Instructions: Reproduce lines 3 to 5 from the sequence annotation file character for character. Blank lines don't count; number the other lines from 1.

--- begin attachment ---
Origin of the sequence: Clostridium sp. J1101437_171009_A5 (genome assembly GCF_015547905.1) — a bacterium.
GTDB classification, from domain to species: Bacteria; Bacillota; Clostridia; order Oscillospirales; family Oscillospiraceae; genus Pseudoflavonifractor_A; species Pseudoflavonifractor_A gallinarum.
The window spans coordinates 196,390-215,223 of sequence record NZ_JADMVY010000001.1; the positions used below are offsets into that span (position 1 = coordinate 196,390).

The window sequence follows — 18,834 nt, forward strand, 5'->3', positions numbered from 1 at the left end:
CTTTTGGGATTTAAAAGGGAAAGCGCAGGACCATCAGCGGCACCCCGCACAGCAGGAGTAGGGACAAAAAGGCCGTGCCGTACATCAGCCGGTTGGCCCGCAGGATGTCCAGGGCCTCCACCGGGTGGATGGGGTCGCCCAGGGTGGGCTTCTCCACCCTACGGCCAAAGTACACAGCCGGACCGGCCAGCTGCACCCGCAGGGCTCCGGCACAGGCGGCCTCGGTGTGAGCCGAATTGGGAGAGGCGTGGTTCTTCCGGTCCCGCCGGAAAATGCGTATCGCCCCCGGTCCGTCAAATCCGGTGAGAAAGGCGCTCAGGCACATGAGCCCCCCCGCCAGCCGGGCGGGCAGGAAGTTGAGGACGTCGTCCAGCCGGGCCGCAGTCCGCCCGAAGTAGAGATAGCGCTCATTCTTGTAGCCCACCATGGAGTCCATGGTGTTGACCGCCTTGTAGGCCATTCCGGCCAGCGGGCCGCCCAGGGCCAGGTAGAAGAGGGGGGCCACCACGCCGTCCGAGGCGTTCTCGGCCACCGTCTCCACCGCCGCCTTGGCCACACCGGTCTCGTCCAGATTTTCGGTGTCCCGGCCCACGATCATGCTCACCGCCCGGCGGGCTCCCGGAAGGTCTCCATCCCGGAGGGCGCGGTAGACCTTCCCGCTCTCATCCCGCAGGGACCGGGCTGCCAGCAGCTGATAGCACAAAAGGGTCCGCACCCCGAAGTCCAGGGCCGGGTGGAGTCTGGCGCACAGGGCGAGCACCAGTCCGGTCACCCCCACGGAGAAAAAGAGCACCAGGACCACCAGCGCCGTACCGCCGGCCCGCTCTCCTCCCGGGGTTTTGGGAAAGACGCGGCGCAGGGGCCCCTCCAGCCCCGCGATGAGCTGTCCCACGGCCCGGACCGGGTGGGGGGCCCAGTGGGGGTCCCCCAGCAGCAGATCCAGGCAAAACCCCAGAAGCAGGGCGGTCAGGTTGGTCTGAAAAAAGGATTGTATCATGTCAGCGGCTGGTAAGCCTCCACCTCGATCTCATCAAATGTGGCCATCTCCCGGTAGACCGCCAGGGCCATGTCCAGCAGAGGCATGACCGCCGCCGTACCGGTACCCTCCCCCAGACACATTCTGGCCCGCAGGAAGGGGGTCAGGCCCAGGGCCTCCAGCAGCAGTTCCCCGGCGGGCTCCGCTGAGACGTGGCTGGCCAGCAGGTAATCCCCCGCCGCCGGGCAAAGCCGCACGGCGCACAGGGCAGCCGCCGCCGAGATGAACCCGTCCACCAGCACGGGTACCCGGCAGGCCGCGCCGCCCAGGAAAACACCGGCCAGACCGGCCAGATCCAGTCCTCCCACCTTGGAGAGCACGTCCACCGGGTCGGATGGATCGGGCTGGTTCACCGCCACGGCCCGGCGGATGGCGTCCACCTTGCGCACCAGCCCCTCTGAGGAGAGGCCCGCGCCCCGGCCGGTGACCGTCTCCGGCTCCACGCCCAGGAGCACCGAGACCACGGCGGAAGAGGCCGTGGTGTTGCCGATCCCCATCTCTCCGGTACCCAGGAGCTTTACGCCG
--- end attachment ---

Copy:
The window spans coordinates 196,390-215,223 of sequence record NZ_JADMVY010000001.1; the positions used below are offsets into that span (position 1 = coordinate 196,390).

The window sequence follows — 18,834 nt, forward strand, 5'->3', positions numbered from 1 at the left end:
CTTTTGGGATTTAAAAGGGAAAGCGCAGGACCATCAGCGGCACCCCGCACAGCAGGAGTAGGGACAAAAAGGCCGTGCCGTACATCAGCCGGTTGGCCCGCAGGATGTCCAGGGCCTCCACCGGGTGGATGGGGTCGCCCAGGGTGGGCTTCTCCACCCTACGGCCAAAGTACACAGCCGGACCGGCCAGCTGCACCCGCAGGGCTCCGGCACAGGCGGCCTCGGTGTGAGCCGAATTGGGAGAGGCGTGGTTCTTCCGGTCCCGCCGGAAAATGCGTATCGCCCCCGGTCCGTCAAATCCGGTGAGAAAGGCGCTCAGGCACATGAGCCCCCCCGCCAGCCGGGCGGGCAGGAAGTTGAGGACGTCGTCCAGCCGGGCCGCAGTCCGCCCGAAGTAGAGATAGCGCTCATTCTTGTAGCCCACCATGGAGTCCATGGTGTTGACCGCCTTGTAGGCCATTCCGGCCAGCGGGCCGCCCAGGGCCAGGTAGAAGAGGGGGGCCACCACGCCGTCCGAGGCGTTCTCGGCCACCGTCTCCACCGCCGCCTTGGCCACACCGGTCTCGTCCAGATTTTCGGTGTCCCGGCCCACGATCATGCTCACCGCCCGGCGGGCTCCCGGAAGGTCTCCATCCCGGAGGGCGCGGTAGACCTTCCCGCTCTCATCCCGCAGGGACCGGGCTGCCAGCAGCTGATAGCACAAAAGGGTCCGCACCCCGAAGTCCAGGGCCGGGTGGAGTCTGGCGCACAGGGCGAGCACCAGTCCGGTCACCCCCACGGAGAAAAAGAGCACCAGGACCACCAGCGCCGTACCGCCGGCCCGCTCTCCTCCCGGGGTTTTGGGAAAGACGCGGCGCAGGGGCCCCTCCAGCCCCGCGATGAGCTGTCCCACGGCCCGGACCGGGTGGGGGGCCCAGTGGGGGTCCCCCAGCAGCAGATCCAGGCAAAACCCCAGAAGCAGGGCGGTCAGGTTGGTCTGAAAAAAGGATTGTATCATGTCAGCGGCTGGTAAGCCTCCACCTCGATCTCATCAAATGTGGCCATCTCCCGGTAGACCGCCAGGGCCATGTCCAGCAGAGGCATGACCGCCGCCGTACCGGTACCCTCCCCCAGACACATTCTGGCCCGCAGGAAGGGGGTCAGGCCCAGGGCCTCCAGCAGCAGTTCCCCGGCGGGCTCCGCTGAGACGTGGCTGGCCAGCAGGTAATCCCCCGCCGCCGGGCAAAGCCGCACGGCGCACAGGGCAGCCGCCGCCGAGATGAACCCGTCCACCAGCACGGGTACCCGGCAGGCCGCGCCGCCCAGGAAAACACCGGCCAGACCGGCCAGATCCAGTCCTCCCACCTTGGAGAGCACGTCCACCGGGTCGGATGGATCGGGCTGGTTCACCGCCACGGCCCGGCGGATGGCGTCCACCTTGCGCACCAGCCCCTCTGAGGAGAGGCCCGCGCCCCGGCCGGTGACCGTCTCCGGCTCCACGCCCAGGAGCACCGAGACCACGGCGGAAGAGGCCGTGGTGTTGCCGATCCCCATCTCTCCGGTACCCAGGAGCTTTACGCCG